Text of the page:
March 11, 2007

Thompson Says He's On Call

Newt Gingrich has reviled the extended primary season, calling it a jobs program for political consultants. Although widely expected to run for the presidency himself, he insists he will not make any announcements until autumn. Observers believe that this could be a brilliant strategy to allow the current front-runners to tire themselves out and jump into the race as a white knight just before the primaries.

It seems that Gingrich may not be the only Republican thinking along those lines:

WALLACE: There's been a lot of buzz, as we said, in Republican circles that there's no true conservative in the GOP presidential field. Now some top Republicans, including your friend former Tennessee senator Howard Baker, are putting out trial balloons about you possibly entering the race.

Question: Are you considering running for president in 2008?

THOMPSON: I'm giving some thought to it. Going to leave the door open.

WALLACE: Well, you say leaving the door open. What's going to go into your decision-making process, what factors? Why would you do it? And what do you see — do you see some holes in the current Republican field?

THOMPSON: It's not really a reflection on the current field at all. As you know, some of them are very good friends of mine. I'm going to wait and see how it pans out, see how they do, how it develops.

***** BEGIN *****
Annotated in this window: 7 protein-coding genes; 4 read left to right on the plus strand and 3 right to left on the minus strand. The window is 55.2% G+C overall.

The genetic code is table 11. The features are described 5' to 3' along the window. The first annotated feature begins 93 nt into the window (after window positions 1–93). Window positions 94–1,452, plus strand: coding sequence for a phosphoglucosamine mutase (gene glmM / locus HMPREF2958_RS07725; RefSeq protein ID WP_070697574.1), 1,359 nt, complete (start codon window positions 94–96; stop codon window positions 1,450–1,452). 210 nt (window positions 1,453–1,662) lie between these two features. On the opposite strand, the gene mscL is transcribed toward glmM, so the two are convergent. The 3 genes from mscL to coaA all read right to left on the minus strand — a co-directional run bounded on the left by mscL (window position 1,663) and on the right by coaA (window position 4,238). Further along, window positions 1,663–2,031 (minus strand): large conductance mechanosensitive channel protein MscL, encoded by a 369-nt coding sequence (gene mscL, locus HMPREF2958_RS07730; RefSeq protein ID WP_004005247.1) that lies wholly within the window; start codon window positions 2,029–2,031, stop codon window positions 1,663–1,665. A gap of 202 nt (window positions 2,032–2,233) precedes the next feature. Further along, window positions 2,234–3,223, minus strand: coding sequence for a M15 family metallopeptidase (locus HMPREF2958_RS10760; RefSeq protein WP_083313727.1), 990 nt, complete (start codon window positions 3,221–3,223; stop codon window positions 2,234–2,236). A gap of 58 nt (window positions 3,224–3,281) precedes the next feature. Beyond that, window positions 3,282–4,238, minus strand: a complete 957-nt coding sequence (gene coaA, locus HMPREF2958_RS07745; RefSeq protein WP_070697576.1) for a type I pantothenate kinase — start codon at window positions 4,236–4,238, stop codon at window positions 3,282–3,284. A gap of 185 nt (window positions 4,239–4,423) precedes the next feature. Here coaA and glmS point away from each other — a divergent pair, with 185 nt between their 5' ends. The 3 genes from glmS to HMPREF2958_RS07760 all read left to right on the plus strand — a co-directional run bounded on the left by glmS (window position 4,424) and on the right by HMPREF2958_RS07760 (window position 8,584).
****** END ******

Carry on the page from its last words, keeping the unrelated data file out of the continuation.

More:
A lot of people think it's late already. I don't really think it is, although the rules of the game have changed somewhat.

I'm sorry I missed this interview when it aired, although I'm not sorry for the reason I missed it; we took the Little Admiral to Disney on Ice. Some things are more important than politics, even presidential politics.

It's a fascinating interview nonetheless, and Thompson seems very open to a draft of some kind. He refused to talk about his intentions, demurring on even having intentions at this stage. He wants to see where the other candidates take the race before making a decision on coming back from Hollywood to get star billing in 2008. That sounds like a strategy along the one presumed to be used by Gingrich -- to play white knight.

Thompson also had no trouble talking policy, even if some of the current crop of candidates have had some reservations about stating their positions in clear terms. On abortion, Thompson declared himself pro-life, and he also opposes gun control, two issues with which Republicans have issues with the current front-runner, Rudy Giuliani. He opposes comprehensive immigration reform as it is currently understood; he wants border enforcement first before any other considerations.

Chris Wallace asked him about campaign finance reform. He still considers soft money to be a huge problem and believes it should be regulated. That leaves a lot of space between that and the current state of the BCRA, but he's not asking for a repeal at this point.

Thompson appears to be ready for a run, if he sees an opening. Is it there? It could be. If he starts organizing, I know I'd like to hear what he has to say -- as long as it doesn't conflict with Disney princesses and the Little Admiral, of course.

Addendum: If anyone has contact information for Senator Thompson, I'd love to get it.


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